Office-bearers elected: The following have been elected as office-bearers of the Welfare Association, Sector 47-D, Chandigarh: president — Mr Jai Pal Chaudhary; vice-president — Mr Hardev Singh Saini; general-secretary — Mr Ramesh Tayal; adviser— Mr D.R. Anand; and cashier — Mr Ashok Gupta.

Swami Ram Tirath school poll:
Elections for the formation of a student council were held at the Swami Ram Tirtha Public High School here. Students of Class VI to X exercised their votes for electing the head boy and the head girl. The new head boy Gursha and head girl Jaskirat Kaur of Class X were apprised of their responsibilities.

Under the Centrally sponsored IED Scheme, books, stationery, bags, spectacles, uniform etc were distributed among 186 children of 30 different schools of Panchkula district, by Ms Joginder Kaur, Principal of Government Senior Secondary School, Sector 6, Panchkula, and Ms Rita Dhingra, resource teacher. A wheelchair, one set of hearing aid and 20 pairs of spectacles were also provided to some disabled children. Later, Ms Joginder Kaur told students about various provisions under the scheme.


BODY FOUND: The body of a Nepalese migrant labourer was found hanging from a tree at Jharmazri near here on Saturday night. The deceased, Faqir Chand (45), was a hernia patient. He had reportedly committed suicide.

Killed in accident:
Sapna Devi, was accidentally run over by the bus she was travelling in at Naddi, near here, on Saturday. According to the police, while getting down from the bus, she stepped on a steel pipe and slipped. As the bus moved on, she stumbled in front of the tyre and was run over. The victim was rushed to the zonal hospital but was declared brought dead.

Rajnath’s yatra: BJP president Rajnath Singh will arrive at Dharamsala on April 28 as part of his Bharat Suraksha Yatra. Addressing a press conference here on Saturday, BJP leaders Dr Rajan Shushant and Mr Kishan Kapoor said Mr Rajnath Singh would reach Shimla on April 27 and hold a public rally there. On April 28, he would proceed to Bilaspur, Mandi and reach Baijnath by evening. After holding a public rally there, he would head for Dharamsala.

Yoga camp:
A week-long free yoga camp organised by the local unit of the Vivekananda Kendra was inaugurated on the premises of GAV Senior Secondary School here on Sunday. Mr Raju Yadav, life worker of the Vivekananda Kendra, Kanyakumari, declared the camp open by lighting a lamp.

Liquor deaths:
The Paonta police on Saturday recovered the bodies of Kashmiri Lal and Mukand Lal from the Gondpur industrial area. Police sources said the two died due to excess drinking. A case has been registered.

Pensioners’ Kalyan Sangh:
The Kangra district, Himachal Pensioners’ Kalyan Sangh at its meeting at Shahpur on Friday resolved to affiliate its unit with the Himachal Pradesh Pensioners’ Welfare Association having its headquarters at Shimla.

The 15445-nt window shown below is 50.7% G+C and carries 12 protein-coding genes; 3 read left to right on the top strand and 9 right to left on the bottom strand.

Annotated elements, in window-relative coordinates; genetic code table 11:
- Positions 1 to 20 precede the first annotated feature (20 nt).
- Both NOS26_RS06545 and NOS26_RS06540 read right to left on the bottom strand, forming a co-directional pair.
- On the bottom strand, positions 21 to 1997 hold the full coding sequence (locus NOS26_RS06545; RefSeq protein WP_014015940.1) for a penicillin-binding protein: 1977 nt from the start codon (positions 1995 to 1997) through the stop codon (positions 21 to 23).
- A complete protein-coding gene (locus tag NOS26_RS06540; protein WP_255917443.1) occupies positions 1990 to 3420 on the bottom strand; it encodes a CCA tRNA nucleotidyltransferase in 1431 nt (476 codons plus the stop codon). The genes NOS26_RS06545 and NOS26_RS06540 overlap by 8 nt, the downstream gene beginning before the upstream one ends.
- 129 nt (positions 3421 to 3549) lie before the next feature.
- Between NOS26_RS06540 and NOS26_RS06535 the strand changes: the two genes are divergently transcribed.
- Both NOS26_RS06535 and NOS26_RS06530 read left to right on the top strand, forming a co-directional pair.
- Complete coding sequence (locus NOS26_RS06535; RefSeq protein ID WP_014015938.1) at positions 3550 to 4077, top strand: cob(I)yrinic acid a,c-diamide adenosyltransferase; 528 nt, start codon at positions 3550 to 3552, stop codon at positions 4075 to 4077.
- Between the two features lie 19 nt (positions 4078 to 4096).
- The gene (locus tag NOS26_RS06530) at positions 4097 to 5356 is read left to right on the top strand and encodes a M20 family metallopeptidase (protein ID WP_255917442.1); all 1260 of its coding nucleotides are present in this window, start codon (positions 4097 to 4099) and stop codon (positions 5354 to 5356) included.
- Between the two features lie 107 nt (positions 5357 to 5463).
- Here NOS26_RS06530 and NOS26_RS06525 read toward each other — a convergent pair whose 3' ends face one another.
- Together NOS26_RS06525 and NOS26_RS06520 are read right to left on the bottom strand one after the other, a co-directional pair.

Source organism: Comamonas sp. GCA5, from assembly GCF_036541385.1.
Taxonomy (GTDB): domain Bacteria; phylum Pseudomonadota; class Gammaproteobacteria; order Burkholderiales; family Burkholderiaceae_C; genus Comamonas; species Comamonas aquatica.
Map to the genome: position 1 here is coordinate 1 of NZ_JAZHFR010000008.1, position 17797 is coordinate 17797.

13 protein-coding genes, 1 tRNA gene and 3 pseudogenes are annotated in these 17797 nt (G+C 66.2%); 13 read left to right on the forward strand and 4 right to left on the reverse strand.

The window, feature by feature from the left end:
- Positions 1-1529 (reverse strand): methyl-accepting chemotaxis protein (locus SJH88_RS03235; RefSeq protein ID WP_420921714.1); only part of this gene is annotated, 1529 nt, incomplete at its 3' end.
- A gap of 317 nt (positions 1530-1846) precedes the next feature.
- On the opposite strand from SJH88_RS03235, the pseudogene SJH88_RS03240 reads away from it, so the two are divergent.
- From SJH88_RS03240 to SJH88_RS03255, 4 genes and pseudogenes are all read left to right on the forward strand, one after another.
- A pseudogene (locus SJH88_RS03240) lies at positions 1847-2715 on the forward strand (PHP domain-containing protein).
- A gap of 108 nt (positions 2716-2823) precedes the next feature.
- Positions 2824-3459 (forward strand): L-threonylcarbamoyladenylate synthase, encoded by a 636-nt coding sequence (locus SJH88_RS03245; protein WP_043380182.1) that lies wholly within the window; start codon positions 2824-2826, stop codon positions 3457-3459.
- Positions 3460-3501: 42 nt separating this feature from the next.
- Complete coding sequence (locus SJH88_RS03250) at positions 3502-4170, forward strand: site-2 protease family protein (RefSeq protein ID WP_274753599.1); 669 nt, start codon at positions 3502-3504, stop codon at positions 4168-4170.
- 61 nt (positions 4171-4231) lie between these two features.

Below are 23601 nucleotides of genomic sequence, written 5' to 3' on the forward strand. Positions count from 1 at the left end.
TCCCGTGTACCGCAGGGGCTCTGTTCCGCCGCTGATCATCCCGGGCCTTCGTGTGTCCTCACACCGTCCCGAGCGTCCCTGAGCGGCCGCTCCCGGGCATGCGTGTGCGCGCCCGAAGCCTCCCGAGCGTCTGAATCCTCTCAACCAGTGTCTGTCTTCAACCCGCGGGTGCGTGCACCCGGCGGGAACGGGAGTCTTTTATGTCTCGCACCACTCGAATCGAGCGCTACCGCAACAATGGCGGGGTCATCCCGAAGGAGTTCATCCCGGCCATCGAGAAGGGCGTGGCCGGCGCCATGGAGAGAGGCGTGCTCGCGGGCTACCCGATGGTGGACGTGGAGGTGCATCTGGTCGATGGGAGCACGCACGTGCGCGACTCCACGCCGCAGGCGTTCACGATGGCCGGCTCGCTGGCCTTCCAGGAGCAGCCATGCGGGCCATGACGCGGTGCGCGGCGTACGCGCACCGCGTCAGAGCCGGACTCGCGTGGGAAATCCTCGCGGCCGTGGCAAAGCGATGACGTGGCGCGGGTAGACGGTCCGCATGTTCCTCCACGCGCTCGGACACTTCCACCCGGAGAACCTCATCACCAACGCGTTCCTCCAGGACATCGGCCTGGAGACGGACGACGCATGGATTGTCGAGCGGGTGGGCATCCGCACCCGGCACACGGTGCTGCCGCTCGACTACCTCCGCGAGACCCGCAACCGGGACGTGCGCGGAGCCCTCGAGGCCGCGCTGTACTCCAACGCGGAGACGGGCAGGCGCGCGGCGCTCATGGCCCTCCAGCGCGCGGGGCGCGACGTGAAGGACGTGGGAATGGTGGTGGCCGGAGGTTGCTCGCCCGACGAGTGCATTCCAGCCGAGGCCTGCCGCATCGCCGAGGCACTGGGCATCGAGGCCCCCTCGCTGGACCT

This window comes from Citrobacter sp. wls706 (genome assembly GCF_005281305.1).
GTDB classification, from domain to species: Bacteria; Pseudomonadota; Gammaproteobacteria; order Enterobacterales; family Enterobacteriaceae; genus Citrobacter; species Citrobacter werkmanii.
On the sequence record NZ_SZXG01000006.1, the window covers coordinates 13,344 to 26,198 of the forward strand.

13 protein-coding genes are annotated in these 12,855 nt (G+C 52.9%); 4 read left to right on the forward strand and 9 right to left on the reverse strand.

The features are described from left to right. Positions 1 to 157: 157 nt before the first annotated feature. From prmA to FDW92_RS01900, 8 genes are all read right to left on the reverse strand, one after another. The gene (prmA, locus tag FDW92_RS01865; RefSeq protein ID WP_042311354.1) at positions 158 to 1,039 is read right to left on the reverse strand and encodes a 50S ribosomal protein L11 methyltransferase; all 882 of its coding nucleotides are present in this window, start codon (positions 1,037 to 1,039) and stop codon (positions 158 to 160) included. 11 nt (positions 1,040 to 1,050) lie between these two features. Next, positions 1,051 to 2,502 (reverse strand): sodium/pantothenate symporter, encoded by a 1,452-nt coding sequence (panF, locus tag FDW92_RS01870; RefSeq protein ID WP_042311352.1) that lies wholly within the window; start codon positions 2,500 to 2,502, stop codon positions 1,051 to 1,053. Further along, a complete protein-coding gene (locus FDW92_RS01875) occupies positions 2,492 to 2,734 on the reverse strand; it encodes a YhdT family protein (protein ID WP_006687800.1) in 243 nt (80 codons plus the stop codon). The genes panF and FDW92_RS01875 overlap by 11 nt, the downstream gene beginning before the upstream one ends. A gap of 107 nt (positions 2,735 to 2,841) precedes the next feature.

CBI probe sought: Agitating members of mahila mandals and residents under the Nagrota Surian Development block in Jawali subdivisions on Friday staged a dharna and blocked traffic for two hours at Nagrota Surian in protest against the death of Shakti Singh Rana, an Inspector of the Excise and Taxation Department in a liquor factory at Channi on April 17. The protesters demanded a CBI probe into the death of the Inspector.

: A two-day drug inventory management workshop was organised by the State Tuberculosis Cell for district tuberculosis officers, pharmacists and other staff. According to the State Tuberculosis Officer, Dr N.Shandil, consultants from the Central Tuberculosis Division (CTD) provided training to participants.

Doctors’ demands: The Himachal Medical Officer’s Association on Saturday demanded the regularisation of ad hoc and contract medical officers and the early filling of posts of Registrar in both medical colleges. The central executive committee of the association demanded PG increment for all postgraduates, working in field as well as in the two medical colleges of Shimla and Kangra. The association said the government should also fill the posts of Directors, Deputy Directors, Chief Medical Officers and Block Medical Officers.

  Regional potpourri
Canting an ode to Chamba

Tanya As the curtain went up on Chamba’s millennium celebrations recently, with several eminent personalities taking centrestage, a father-daughter duo preferred to stay offstage, spreading their message among the locals through their music.

Shabir, a local amateur artiste, had composed a poem about the town turning 1000 years’ old, which his daughter, Tanya (10), sang out proudly. Though they preferred not to go on stage, singing in the historical Chowgan instead, their message was loud and clear.

Shabir, who was a part of the millennium Performing Arts Committee, said that his poem highlighted the problems of Chamba and was an appeal to save the town from environmental degradation. By choosing to sing in the Chaugan, he wanted his message to reach a larger audience, particularly the youth. The millennium theme song travelled through the crowd as the father and daughter mingled around.